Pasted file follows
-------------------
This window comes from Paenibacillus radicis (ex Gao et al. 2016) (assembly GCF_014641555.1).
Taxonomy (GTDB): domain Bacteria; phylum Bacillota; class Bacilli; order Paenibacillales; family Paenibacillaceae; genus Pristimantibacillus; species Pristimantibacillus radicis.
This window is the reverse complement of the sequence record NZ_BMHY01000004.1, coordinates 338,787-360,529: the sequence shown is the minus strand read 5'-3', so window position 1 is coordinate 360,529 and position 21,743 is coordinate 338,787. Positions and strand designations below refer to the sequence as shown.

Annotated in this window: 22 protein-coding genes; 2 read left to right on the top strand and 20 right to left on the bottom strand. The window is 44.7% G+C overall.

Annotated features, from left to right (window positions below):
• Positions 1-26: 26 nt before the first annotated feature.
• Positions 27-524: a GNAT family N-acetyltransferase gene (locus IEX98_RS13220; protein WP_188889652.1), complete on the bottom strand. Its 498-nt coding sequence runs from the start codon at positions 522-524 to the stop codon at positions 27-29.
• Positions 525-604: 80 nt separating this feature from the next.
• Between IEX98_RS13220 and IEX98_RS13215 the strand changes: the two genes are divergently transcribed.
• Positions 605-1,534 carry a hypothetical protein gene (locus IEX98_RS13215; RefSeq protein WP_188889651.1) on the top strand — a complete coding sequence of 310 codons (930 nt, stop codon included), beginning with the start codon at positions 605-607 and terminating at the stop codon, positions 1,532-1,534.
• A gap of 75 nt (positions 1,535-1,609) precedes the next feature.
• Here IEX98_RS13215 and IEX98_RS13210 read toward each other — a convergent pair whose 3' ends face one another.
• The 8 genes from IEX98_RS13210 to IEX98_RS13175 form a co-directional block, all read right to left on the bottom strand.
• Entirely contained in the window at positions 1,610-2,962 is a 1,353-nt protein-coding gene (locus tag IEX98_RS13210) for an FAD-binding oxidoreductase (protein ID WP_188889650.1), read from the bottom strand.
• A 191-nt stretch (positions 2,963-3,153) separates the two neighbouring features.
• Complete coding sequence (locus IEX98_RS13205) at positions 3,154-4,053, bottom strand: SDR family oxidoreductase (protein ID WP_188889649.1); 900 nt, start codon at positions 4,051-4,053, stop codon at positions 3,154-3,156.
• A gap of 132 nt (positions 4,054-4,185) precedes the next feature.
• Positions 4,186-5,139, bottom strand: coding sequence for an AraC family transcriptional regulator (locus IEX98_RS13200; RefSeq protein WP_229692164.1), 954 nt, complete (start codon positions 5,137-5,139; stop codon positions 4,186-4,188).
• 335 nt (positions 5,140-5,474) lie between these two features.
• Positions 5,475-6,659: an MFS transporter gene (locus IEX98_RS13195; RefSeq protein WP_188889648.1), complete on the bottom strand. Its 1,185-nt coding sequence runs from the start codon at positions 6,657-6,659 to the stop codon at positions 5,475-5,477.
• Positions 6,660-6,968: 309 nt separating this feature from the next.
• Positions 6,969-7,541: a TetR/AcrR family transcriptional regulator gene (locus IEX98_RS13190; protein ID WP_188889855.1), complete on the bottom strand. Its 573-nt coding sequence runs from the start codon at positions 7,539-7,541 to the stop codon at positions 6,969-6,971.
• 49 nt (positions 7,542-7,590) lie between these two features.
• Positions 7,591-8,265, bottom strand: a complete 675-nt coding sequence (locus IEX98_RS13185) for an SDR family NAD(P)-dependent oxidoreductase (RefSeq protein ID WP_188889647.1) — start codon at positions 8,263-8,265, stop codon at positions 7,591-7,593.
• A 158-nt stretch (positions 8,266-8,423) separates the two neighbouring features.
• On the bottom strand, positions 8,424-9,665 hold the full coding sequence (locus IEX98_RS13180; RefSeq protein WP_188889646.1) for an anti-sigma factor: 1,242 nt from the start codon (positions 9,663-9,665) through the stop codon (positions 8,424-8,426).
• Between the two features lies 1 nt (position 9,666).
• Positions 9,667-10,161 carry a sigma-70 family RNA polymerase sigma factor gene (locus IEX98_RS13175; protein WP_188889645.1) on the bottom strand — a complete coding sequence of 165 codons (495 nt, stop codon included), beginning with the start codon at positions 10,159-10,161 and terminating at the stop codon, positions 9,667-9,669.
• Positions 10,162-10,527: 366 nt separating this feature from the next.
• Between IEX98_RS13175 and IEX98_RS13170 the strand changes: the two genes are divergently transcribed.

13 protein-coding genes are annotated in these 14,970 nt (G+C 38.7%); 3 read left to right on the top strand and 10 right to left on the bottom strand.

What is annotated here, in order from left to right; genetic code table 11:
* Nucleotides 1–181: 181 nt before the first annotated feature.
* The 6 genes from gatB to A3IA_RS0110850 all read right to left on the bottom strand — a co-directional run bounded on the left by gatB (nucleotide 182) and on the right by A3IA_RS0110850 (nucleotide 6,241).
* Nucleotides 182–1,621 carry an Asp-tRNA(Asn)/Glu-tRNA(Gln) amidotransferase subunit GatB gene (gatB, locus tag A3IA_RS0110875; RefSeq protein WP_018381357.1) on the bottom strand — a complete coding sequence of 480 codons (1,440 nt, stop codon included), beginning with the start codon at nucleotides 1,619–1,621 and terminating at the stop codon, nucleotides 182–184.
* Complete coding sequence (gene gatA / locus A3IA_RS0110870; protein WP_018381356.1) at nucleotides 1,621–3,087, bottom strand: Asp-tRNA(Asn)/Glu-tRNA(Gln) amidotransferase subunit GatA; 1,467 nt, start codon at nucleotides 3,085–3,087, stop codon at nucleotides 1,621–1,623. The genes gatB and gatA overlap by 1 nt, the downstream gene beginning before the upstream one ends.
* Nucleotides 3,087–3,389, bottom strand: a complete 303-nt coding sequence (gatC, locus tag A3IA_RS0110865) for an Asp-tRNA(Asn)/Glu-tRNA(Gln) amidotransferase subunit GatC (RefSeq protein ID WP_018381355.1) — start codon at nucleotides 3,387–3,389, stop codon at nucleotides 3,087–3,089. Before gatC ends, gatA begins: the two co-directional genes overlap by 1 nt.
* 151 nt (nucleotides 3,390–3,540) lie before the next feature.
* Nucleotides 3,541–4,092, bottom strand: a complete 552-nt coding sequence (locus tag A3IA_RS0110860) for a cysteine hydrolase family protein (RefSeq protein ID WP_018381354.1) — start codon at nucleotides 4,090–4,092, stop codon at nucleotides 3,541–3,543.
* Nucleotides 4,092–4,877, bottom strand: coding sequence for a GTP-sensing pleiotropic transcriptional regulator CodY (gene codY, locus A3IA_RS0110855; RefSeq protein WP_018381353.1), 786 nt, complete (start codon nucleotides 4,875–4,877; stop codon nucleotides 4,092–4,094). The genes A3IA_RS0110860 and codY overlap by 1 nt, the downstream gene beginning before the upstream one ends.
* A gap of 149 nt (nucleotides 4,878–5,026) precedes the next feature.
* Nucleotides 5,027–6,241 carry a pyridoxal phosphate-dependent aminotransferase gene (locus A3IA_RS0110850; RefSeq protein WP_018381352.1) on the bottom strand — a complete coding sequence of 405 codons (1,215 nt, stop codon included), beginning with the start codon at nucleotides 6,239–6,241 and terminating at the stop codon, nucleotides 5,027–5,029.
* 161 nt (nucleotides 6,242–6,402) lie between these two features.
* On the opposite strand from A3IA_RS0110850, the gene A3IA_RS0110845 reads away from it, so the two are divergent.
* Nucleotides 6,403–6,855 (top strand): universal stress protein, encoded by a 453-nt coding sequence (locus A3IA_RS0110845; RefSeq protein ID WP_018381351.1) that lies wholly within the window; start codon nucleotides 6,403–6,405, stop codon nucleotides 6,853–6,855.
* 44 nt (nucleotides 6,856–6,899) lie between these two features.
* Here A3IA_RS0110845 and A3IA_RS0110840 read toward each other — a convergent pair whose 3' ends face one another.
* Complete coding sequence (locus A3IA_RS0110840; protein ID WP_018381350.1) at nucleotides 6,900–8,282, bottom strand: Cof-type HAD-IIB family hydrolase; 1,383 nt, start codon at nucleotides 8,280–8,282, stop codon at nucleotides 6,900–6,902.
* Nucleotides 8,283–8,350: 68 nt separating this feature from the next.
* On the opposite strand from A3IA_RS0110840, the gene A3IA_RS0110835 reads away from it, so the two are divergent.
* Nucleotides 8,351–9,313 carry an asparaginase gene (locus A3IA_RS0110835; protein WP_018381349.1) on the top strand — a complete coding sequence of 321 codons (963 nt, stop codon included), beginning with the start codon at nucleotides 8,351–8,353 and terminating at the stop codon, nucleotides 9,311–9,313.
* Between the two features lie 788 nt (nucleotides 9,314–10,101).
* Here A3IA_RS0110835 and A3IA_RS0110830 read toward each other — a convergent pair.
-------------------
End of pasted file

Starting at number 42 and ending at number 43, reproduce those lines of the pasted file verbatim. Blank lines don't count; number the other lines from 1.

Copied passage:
* Nucleotides 5,027–6,241 carry a pyridoxal phosphate-dependent aminotransferase gene (locus A3IA_RS0110850; RefSeq protein WP_018381352.1) on the bottom strand — a complete coding sequence of 405 codons (1,215 nt, stop codon included), beginning with the start codon at nucleotides 6,239–6,241 and terminating at the stop codon, nucleotides 5,027–5,029.
* 161 nt (nucleotides 6,242–6,402) lie between these two features.